808group you I<left>, if you're running setgid.)
a0d0e21e
LW
809
810=item $EFFECTIVE_GROUP_ID
811
812=item $EGID
813
814=item $)
815
816The effective gid of this process. If you are on a machine that
817supports membership in multiple groups simultaneously, gives a space
818separated list of groups you are in. The first number is the one
819returned by getegid(), and the subsequent ones by getgroups(), one of
8cc95fdb
PP
820which may be the same as the first number.
821
19799a22 822Similarly, a value assigned to C<$)> must also be a space-separated
14218588 823list of numbers. The first number sets the effective gid, and
8cc95fdb
PP
824the rest (if any) are passed to setgroups(). To get the effect of an
825empty list for setgroups(), just repeat the new effective gid; that is,
826to force an effective gid of 5 and an effectively empty setgroups()
827list, say C< $) = "5 5" >.
828
a043a685
GW
829You can change both the effective gid and the real gid at the same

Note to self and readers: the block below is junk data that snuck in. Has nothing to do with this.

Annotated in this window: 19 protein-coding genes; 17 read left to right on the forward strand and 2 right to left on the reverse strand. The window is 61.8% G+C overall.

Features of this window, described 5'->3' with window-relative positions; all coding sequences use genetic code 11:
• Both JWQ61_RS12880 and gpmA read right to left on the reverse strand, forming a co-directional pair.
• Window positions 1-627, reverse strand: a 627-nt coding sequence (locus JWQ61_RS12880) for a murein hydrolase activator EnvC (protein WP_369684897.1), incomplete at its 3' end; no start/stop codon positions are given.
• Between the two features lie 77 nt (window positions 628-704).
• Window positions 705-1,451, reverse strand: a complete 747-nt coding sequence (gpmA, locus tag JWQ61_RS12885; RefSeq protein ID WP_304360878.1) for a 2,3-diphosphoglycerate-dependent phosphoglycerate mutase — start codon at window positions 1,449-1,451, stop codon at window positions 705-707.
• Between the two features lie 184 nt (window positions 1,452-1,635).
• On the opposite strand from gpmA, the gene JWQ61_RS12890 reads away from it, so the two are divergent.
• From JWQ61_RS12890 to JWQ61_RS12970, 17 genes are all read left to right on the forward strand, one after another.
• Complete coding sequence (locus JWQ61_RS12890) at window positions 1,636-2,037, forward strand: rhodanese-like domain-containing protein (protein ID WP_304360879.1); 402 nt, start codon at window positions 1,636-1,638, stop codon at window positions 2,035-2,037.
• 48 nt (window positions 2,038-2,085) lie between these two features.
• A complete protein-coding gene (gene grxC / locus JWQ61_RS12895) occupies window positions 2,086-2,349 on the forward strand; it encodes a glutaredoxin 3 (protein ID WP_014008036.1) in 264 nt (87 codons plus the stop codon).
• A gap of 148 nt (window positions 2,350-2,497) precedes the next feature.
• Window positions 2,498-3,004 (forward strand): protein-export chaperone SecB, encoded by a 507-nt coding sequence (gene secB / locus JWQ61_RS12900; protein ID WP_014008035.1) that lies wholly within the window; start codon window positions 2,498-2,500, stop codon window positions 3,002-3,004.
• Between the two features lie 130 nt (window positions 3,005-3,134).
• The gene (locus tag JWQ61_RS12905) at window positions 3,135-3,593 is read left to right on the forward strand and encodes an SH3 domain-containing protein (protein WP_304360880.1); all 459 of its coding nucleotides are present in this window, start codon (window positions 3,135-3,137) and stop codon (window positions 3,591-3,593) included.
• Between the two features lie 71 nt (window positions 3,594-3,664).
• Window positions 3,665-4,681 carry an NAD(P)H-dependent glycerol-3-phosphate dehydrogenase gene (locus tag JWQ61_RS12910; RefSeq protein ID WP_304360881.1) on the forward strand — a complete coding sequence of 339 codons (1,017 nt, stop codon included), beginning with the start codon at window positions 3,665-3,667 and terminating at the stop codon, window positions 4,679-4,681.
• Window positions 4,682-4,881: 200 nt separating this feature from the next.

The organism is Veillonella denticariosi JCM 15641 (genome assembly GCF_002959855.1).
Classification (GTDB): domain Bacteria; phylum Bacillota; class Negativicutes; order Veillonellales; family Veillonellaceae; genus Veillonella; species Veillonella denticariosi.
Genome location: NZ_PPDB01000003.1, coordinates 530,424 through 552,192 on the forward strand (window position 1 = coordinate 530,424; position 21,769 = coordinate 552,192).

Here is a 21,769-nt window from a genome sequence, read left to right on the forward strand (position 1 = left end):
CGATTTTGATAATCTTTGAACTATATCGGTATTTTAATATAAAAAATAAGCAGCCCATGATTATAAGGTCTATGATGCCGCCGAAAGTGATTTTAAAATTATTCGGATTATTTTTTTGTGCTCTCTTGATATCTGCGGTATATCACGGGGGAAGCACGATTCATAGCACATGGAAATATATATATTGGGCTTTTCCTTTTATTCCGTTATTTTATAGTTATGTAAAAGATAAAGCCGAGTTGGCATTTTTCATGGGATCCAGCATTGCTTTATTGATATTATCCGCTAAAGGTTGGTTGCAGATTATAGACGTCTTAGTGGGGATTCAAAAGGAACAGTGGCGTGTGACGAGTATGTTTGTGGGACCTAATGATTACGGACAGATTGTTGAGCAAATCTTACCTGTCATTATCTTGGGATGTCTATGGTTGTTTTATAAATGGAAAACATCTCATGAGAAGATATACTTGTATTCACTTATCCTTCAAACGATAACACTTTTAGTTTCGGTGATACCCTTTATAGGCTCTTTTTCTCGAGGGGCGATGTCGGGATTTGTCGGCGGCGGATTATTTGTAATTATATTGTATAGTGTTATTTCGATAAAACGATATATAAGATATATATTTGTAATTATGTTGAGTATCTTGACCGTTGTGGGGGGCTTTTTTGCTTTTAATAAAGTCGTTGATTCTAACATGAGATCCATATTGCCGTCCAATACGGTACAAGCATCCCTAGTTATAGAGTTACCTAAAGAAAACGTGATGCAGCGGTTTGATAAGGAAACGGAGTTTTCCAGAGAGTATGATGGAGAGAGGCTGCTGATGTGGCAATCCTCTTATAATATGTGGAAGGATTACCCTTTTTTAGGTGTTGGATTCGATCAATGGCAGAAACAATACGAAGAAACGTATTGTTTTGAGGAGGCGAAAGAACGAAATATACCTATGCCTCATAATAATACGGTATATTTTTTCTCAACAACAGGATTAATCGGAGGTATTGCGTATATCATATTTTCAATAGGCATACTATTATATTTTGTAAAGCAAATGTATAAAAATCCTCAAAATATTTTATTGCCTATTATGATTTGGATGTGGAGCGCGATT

830time by using POSIX::setgid() (use only a single numeric argument).
831
19799a22
GS
832(Mnemonic: parentheses are used to I<group> things. The effective gid
833is the group that's I<right> for you, if you're running setgid.)
a0d0e21e 834
c47ff5f1 835C<< $< >>, C<< $> >>, C<$(> and C<$)> can be set only on
19799a22
GS
836machines that support the corresponding I<set[re][ug]id()> routine. C<$(>
837and C<$)> can be swapped only on machines supporting setregid().
a0d0e21e
LW
838
839=item $PROGRAM_NAME
840
841=item $0
842
80bca1b4
JH
843Contains the name of the program being executed.
844
845On some (read: not all) operating systems assigning to C<$0> modifies